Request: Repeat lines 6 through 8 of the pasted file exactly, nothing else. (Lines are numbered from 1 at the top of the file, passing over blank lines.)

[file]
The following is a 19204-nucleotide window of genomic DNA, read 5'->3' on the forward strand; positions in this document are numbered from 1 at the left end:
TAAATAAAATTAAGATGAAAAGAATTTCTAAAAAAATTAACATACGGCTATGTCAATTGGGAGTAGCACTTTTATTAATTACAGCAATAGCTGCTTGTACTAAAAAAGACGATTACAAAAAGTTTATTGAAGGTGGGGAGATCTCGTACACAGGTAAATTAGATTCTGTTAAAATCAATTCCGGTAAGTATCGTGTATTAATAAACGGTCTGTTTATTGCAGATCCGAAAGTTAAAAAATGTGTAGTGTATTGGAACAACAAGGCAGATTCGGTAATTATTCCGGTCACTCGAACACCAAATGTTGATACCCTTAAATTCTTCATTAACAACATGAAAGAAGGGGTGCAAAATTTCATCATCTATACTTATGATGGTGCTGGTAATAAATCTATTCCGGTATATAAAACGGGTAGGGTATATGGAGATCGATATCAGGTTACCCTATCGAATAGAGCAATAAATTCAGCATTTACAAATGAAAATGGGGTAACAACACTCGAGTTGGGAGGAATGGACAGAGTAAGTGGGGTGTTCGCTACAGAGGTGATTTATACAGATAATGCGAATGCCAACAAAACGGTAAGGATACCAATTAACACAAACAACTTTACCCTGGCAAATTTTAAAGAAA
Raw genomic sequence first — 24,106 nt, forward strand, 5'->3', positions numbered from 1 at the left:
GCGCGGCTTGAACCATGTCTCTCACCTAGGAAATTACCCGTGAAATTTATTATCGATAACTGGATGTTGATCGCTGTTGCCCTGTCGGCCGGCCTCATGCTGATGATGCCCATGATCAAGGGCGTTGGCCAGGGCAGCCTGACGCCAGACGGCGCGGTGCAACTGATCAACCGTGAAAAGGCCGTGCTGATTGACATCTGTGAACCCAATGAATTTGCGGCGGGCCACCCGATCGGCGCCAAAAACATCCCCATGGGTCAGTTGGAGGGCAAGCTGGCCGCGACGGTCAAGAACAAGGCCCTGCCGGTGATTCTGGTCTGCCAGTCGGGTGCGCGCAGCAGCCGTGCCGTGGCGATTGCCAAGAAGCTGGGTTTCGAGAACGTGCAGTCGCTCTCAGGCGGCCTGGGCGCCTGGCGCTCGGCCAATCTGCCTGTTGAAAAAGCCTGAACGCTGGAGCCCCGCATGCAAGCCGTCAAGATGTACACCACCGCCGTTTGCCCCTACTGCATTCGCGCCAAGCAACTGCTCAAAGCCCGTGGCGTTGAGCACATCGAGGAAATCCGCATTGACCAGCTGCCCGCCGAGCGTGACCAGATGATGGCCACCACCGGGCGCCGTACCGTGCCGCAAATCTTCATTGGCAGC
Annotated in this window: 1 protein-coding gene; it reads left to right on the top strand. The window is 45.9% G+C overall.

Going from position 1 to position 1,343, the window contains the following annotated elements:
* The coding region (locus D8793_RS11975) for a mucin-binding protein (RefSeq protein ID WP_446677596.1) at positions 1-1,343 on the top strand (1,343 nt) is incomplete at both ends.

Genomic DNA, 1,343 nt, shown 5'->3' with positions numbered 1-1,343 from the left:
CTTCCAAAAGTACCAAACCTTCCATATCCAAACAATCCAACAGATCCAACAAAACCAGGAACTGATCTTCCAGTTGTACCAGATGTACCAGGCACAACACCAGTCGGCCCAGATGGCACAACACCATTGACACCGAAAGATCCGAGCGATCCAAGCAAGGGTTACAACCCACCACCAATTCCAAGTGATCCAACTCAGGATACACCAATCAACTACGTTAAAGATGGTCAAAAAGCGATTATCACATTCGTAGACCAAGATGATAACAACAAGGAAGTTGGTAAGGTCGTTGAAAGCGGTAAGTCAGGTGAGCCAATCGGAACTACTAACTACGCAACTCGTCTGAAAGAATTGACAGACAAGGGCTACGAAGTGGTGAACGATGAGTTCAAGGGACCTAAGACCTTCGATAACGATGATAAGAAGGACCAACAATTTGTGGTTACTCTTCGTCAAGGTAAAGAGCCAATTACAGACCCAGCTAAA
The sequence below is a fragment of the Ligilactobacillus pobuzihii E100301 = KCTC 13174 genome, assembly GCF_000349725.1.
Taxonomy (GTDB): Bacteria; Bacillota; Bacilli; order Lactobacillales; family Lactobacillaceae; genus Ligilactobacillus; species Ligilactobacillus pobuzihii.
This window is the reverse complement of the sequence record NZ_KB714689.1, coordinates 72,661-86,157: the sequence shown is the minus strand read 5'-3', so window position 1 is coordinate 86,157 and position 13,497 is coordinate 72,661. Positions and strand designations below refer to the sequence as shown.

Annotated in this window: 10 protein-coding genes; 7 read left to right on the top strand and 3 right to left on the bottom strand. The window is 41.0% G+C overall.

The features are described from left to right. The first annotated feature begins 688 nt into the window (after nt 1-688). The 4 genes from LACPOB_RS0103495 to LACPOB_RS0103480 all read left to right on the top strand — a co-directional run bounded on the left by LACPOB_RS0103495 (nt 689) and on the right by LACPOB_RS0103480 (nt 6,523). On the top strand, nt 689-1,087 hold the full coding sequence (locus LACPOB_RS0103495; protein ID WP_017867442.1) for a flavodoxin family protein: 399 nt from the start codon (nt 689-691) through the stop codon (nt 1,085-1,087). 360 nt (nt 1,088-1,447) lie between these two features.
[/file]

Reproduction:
Going from position 1 to position 1,343, the window contains the following annotated elements:
* The coding region (locus D8793_RS11975) for a mucin-binding protein (RefSeq protein ID WP_446677596.1) at positions 1-1,343 on the top strand (1,343 nt) is incomplete at both ends.

Genomic DNA, 1,343 nt, shown 5'->3' with positions numbered 1-1,343 from the left: